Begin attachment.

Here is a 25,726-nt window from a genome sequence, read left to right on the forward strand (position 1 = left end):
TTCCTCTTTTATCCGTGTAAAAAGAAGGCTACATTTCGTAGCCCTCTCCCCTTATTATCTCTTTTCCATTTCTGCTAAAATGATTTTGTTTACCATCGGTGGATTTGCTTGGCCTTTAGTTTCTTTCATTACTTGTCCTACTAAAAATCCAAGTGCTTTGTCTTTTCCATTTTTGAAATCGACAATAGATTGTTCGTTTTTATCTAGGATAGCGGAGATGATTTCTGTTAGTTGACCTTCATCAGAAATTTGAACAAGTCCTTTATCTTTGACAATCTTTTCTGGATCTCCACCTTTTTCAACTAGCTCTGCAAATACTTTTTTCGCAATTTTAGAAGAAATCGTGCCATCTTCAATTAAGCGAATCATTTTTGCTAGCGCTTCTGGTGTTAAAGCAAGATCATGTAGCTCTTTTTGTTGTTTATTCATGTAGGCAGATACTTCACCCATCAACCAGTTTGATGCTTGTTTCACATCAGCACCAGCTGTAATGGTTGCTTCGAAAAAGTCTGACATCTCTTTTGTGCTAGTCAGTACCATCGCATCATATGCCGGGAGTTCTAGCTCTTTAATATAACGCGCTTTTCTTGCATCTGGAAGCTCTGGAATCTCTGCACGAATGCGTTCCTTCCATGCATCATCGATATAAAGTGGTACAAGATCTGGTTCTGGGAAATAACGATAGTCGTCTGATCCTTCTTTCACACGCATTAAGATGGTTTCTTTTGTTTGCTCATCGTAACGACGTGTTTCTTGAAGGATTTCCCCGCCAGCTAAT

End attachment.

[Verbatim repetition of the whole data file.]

Here is a 25,726-nt window from a genome sequence, read left to right on the forward strand (position 1 = left end):
TTCCTCTTTTATCCGTGTAAAAAGAAGGCTACATTTCGTAGCCCTCTCCCCTTATTATCTCTTTTCCATTTCTGCTAAAATGATTTTGTTTACCATCGGTGGATTTGCTTGGCCTTTAGTTTCTTTCATTACTTGTCCTACTAAAAATCCAAGTGCTTTGTCTTTTCCATTTTTGAAATCGACAATAGATTGTTCGTTTTTATCTAGGATAGCGGAGATGATTTCTGTTAGTTGACCTTCATCAGAAATTTGAACAAGTCCTTTATCTTTGACAATCTTTTCTGGATCTCCACCTTTTTCAACTAGCTCTGCAAATACTTTTTTCGCAATTTTAGAAGAAATCGTGCCATCTTCAATTAAGCGAATCATTTTTGCTAGCGCTTCTGGTGTTAAAGCAAGATCATGTAGCTCTTTTTGTTGTTTATTCATGTAGGCAGATACTTCACCCATCAACCAGTTTGATGCTTGTTTCACATCAGCACCAGCTGTAATGGTTGCTTCGAAAAAGTCTGACATCTCTTTTGTGCTAGTCAGTACCATCGCATCATATGCCGGGAGTTCTAGCTCTTTAATATAACGCGCTTTTCTTGCATCTGGAAGCTCTGGAATCTCTGCACGAATGCGTTCCTTCCATGCATCATCGATATAAAGTGGTACAAGATCTGGTTCTGGGAAATAACGATAGTCGTCTGATCCTTCTTTCACACGCATTAAGATGGTTTCTTTTGTTTGCTCATCGTAACGACGTGTTTCTTGAAGGATTTCCCCGCCAGCTAAT